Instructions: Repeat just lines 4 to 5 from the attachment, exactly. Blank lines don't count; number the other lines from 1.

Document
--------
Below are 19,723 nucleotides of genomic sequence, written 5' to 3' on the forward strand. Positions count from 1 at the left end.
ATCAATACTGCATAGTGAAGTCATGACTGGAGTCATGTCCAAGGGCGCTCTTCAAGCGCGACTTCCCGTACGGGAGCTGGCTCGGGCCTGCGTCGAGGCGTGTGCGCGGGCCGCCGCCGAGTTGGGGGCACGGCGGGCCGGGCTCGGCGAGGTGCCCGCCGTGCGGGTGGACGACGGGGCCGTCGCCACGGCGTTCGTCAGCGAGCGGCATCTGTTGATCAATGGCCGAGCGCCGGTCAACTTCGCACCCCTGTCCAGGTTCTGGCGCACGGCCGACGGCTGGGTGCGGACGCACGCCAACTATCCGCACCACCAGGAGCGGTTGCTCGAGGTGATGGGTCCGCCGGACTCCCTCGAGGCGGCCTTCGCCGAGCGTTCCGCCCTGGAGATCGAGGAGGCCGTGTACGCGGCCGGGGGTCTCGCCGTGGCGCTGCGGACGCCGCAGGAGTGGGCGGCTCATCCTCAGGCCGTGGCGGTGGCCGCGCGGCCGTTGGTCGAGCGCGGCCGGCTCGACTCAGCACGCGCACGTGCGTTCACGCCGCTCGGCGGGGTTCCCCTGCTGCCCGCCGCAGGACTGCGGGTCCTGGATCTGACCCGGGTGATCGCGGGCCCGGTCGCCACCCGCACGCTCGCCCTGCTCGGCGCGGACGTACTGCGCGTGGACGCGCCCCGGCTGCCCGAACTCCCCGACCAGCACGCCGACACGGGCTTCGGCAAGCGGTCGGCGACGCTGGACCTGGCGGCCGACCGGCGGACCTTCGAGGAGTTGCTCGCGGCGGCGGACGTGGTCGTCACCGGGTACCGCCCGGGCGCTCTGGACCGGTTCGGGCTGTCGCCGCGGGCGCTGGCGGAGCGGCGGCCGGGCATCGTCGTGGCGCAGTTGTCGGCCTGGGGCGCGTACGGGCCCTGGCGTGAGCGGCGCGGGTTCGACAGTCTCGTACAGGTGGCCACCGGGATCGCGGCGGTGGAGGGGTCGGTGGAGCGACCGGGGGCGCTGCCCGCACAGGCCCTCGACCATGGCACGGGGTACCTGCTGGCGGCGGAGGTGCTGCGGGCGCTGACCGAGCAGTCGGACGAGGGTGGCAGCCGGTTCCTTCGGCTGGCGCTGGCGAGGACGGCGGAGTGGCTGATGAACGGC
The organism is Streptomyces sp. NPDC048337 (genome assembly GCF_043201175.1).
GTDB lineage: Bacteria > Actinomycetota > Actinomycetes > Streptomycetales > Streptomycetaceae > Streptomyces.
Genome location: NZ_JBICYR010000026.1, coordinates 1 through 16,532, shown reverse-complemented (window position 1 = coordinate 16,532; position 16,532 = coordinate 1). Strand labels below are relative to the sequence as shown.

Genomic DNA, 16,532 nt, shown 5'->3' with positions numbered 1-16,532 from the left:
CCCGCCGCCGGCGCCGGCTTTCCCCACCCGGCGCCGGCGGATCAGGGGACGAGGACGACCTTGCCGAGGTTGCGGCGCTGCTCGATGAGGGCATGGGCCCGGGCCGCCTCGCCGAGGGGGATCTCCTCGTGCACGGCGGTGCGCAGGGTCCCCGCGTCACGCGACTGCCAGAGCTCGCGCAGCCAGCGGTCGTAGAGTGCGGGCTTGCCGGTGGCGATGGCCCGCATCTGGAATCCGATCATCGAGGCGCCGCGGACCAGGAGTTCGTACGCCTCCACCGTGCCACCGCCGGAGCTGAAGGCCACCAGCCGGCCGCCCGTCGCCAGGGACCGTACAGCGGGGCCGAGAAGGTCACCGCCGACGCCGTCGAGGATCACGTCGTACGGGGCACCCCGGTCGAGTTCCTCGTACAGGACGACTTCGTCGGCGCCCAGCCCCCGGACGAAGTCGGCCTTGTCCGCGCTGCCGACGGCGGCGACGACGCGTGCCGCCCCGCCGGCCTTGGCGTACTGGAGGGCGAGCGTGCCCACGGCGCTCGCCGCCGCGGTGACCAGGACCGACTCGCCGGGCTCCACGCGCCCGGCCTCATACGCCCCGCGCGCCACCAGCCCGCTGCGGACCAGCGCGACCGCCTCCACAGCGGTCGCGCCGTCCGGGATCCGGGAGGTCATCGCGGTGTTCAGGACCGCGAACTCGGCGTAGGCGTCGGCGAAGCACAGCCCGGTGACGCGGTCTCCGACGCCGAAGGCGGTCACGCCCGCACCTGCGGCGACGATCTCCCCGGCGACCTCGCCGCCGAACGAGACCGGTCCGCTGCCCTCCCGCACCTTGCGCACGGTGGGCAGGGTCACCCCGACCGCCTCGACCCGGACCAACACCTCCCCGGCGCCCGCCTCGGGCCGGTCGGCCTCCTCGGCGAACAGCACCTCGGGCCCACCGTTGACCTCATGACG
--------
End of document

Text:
GTDB lineage: Bacteria > Actinomycetota > Actinomycetes > Streptomycetales > Streptomycetaceae > Streptomyces.
Genome location: NZ_JBICYR010000026.1, coordinates 1 through 16,532, shown reverse-complemented (window position 1 = coordinate 16,532; position 16,532 = coordinate 1). Strand labels below are relative to the sequence as shown.